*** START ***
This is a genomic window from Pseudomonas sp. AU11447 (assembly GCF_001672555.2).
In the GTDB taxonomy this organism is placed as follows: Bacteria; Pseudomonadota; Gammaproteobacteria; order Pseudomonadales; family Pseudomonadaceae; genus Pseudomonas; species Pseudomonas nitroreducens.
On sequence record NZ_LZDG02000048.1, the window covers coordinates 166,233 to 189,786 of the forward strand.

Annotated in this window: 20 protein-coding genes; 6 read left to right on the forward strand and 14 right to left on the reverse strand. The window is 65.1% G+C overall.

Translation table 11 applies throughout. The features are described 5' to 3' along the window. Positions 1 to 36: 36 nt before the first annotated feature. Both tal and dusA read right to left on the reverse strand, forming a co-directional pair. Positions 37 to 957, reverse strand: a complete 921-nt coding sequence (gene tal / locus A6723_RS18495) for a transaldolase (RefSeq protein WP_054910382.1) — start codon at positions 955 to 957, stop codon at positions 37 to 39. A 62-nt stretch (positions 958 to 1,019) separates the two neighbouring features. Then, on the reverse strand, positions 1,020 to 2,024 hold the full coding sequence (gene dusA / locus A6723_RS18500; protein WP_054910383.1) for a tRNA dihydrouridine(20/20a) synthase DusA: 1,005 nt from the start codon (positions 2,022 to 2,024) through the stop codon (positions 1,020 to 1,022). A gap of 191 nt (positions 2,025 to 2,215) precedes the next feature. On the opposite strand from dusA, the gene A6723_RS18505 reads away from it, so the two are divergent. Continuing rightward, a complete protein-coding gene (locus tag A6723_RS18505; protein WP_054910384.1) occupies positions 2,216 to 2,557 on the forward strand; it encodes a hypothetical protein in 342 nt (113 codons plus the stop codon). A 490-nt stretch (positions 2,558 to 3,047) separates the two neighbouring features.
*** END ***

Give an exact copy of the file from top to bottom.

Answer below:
This is a genomic window from Pseudomonas sp. AU11447 (assembly GCF_001672555.2).
In the GTDB taxonomy this organism is placed as follows: Bacteria; Pseudomonadota; Gammaproteobacteria; order Pseudomonadales; family Pseudomonadaceae; genus Pseudomonas; species Pseudomonas nitroreducens.
On sequence record NZ_LZDG02000048.1, the window covers coordinates 166,233 to 189,786 of the forward strand.

Annotated in this window: 20 protein-coding genes; 6 read left to right on the forward strand and 14 right to left on the reverse strand. The window is 65.1% G+C overall.

Translation table 11 applies throughout. The features are described 5' to 3' along the window. Positions 1 to 36: 36 nt before the first annotated feature. Both tal and dusA read right to left on the reverse strand, forming a co-directional pair. Positions 37 to 957, reverse strand: a complete 921-nt coding sequence (gene tal / locus A6723_RS18495) for a transaldolase (RefSeq protein WP_054910382.1) — start codon at positions 955 to 957, stop codon at positions 37 to 39. A 62-nt stretch (positions 958 to 1,019) separates the two neighbouring features. Then, on the reverse strand, positions 1,020 to 2,024 hold the full coding sequence (gene dusA / locus A6723_RS18500; protein WP_054910383.1) for a tRNA dihydrouridine(20/20a) synthase DusA: 1,005 nt from the start codon (positions 2,022 to 2,024) through the stop codon (positions 1,020 to 1,022). A gap of 191 nt (positions 2,025 to 2,215) precedes the next feature. On the opposite strand from dusA, the gene A6723_RS18505 reads away from it, so the two are divergent. Continuing rightward, a complete protein-coding gene (locus tag A6723_RS18505; protein WP_054910384.1) occupies positions 2,216 to 2,557 on the forward strand; it encodes a hypothetical protein in 342 nt (113 codons plus the stop codon). A 490-nt stretch (positions 2,558 to 3,047) separates the two neighbouring features.